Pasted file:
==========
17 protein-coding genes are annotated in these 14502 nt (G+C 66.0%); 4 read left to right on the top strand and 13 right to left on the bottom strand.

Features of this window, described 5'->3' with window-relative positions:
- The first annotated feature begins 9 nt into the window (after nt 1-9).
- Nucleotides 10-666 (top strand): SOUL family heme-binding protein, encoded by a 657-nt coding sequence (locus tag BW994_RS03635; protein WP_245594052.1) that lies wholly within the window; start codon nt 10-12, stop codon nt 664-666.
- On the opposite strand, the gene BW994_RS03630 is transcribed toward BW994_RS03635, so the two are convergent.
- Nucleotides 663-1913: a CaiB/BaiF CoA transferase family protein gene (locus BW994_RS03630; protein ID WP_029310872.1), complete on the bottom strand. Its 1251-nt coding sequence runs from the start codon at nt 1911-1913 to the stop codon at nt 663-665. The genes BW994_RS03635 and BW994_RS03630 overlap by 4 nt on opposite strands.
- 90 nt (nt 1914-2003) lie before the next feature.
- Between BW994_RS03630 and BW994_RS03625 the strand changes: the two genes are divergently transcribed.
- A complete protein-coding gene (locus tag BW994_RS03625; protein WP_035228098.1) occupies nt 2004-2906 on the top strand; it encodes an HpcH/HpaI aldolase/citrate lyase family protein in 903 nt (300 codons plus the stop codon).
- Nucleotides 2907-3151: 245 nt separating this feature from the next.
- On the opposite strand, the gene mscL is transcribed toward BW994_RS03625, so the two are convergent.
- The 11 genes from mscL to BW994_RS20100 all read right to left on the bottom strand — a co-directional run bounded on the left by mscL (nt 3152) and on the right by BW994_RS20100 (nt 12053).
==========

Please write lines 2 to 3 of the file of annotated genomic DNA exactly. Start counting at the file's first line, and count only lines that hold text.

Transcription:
Features of this window, described 5'->3' with window-relative positions:
- The first annotated feature begins 9 nt into the window (after nt 1-9).